Nguni cattle are a sub-type of the African Sanga cattle associated with the pastrolist cattle culture of the Negro/Bantu people of Africa. Protein analyses indicate that they have characteristics of both Bos Taurus and Bos Indicus cattle.
Physiologically they have characteristics that place them apart from both types. What is certain is that they have been shaped by natural selection in the African environment for thousands of years.
The ancestors of the present day Nguni of South Africa were brought into the country by the southward migration of the Khoi people from the central lakes area of Africa. These cattle are still found wherever the decendants of the original groups of the Nguni tribe settled, namely Swaziland, Zululand and Mozambique.
The Nguni was originally, and indeed still is, a draft animal. Under sound management conditions it is becoming increasingly popular as a beef breed.
The areas where Nguni cattle occur are climatically the most harsh and disease-ridden tracts of Africa. These areas are prone to droughts and other realities that mother nature can throw at us from time to time.
Figure 2. Image provided by Nguni Breeders' Society South Africa.
Nguni cattle have the following qualities, characteristics and traits:
- They are not large cattle with bulls weighing 500-700kg (~1100-1550 lbs.) and cows
weighing 320-440kg (~700-975 lbs.). Calves wean at approximately 175kg (~385 lbs.)
and grow at 0.70 kg (~1.55 lbs) per day until weaning.
- The bulls have well developed, rounded cervio-thoracic humps which are muscular rather
than fatty. The cows have small almost non existant humps.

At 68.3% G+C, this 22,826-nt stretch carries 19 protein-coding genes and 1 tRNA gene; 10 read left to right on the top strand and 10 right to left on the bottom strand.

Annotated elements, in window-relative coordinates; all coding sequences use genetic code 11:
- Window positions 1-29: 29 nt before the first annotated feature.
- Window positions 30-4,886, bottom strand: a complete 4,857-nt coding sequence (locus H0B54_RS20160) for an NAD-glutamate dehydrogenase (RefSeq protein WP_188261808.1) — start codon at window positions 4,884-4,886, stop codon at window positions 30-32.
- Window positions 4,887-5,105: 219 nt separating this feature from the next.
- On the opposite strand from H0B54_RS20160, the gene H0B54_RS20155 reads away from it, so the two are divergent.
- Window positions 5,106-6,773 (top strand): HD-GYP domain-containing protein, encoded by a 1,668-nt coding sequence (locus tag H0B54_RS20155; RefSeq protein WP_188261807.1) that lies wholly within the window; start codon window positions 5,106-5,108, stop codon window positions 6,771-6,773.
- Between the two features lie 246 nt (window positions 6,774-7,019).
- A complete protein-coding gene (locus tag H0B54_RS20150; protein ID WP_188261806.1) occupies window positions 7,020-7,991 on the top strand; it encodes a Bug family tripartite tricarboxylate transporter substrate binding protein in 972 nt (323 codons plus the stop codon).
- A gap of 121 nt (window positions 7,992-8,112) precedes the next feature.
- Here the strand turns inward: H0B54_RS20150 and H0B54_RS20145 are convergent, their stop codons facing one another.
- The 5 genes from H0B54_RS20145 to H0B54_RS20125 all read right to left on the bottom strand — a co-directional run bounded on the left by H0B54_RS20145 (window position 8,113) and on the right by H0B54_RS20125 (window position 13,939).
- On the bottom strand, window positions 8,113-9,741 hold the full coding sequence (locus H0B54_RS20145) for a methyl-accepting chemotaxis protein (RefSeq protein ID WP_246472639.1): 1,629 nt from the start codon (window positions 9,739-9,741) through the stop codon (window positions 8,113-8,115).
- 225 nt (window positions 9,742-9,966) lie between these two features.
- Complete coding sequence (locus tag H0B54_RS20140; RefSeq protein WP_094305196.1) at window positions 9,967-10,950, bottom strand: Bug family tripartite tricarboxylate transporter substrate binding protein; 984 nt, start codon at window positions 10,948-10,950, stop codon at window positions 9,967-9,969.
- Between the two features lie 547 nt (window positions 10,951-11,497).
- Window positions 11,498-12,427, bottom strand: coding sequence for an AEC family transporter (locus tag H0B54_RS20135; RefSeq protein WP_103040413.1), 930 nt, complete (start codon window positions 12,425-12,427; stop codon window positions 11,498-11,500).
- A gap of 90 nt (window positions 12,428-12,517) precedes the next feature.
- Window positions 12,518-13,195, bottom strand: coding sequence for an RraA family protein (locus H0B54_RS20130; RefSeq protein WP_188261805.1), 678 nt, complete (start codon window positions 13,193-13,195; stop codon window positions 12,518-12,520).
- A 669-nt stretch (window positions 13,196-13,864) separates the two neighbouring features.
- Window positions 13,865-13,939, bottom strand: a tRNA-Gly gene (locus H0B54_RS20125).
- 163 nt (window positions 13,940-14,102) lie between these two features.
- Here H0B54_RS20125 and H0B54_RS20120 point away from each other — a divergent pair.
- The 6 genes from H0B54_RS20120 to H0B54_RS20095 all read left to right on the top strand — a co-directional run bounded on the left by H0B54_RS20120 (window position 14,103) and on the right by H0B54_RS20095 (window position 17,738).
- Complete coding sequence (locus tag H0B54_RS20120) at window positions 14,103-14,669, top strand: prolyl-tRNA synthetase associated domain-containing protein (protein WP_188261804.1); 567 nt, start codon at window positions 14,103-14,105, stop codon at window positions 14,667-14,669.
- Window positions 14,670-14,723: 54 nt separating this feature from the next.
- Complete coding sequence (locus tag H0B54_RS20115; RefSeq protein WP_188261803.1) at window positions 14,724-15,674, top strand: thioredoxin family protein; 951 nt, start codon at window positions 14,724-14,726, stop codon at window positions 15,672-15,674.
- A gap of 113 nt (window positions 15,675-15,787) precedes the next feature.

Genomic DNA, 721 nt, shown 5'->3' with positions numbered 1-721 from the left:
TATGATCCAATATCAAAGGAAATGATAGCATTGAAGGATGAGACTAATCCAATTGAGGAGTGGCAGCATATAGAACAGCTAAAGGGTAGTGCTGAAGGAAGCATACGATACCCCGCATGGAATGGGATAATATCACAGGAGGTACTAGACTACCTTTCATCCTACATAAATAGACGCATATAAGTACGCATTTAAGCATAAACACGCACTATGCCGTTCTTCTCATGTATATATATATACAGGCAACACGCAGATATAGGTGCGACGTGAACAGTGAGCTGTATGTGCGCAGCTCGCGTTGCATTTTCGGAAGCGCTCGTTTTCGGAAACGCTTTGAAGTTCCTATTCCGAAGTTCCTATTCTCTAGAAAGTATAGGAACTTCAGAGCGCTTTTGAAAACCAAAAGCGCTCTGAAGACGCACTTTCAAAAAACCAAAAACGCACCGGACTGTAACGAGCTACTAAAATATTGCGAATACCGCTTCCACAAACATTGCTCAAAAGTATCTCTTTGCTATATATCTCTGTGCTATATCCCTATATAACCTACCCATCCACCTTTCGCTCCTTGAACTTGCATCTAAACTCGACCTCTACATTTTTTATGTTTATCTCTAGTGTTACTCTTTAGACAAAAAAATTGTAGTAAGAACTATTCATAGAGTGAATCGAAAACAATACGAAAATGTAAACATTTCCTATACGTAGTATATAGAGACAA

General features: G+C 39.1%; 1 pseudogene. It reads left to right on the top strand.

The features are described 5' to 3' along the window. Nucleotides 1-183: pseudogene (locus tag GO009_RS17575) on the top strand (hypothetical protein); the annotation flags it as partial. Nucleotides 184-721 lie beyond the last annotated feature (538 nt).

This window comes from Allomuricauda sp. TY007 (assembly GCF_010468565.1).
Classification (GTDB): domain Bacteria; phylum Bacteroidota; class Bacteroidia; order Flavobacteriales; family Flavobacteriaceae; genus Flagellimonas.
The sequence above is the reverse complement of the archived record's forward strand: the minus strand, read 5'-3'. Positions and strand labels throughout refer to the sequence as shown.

- The cattle are heat and light tolerant and have thick pigmented skins covered with
fine short hair of different mixtures of colour (Black, white, red, brown, cream and
- They have long productive lives, cows will produce 10 or more calves calving regularly.
The cows show great efficiency and often wean calves that weigh 45-50% of their body
- Nguni cattle are less prone to dystocia, this being ascribed to their sloping rumps,
small uterus and low birth mass.
- They develop excellent resistance to ticks and immunity to tick borne diseases. Disease
incidence and mortality are low.
- They are excellent foragers and will graze and browse on steep slopes and in thick
- Finished carcasses dress out at roughly 180-220 kg (~400-500 lbs). Marbling is good
with a thin covering of fat.
- Nguni fatten well on natural grazing as well as in the feedlot.
- The historical development of the Nguni has resulted in a breed with good temperament
and mothering ability.
Apart from the area where the Nguni occur naturally there are some 140 registered breeders owning 1,400 registered cattle.
Information and provided by Select Genes Ltd., PO Box 494, Irene 1675, Republic of South Africa.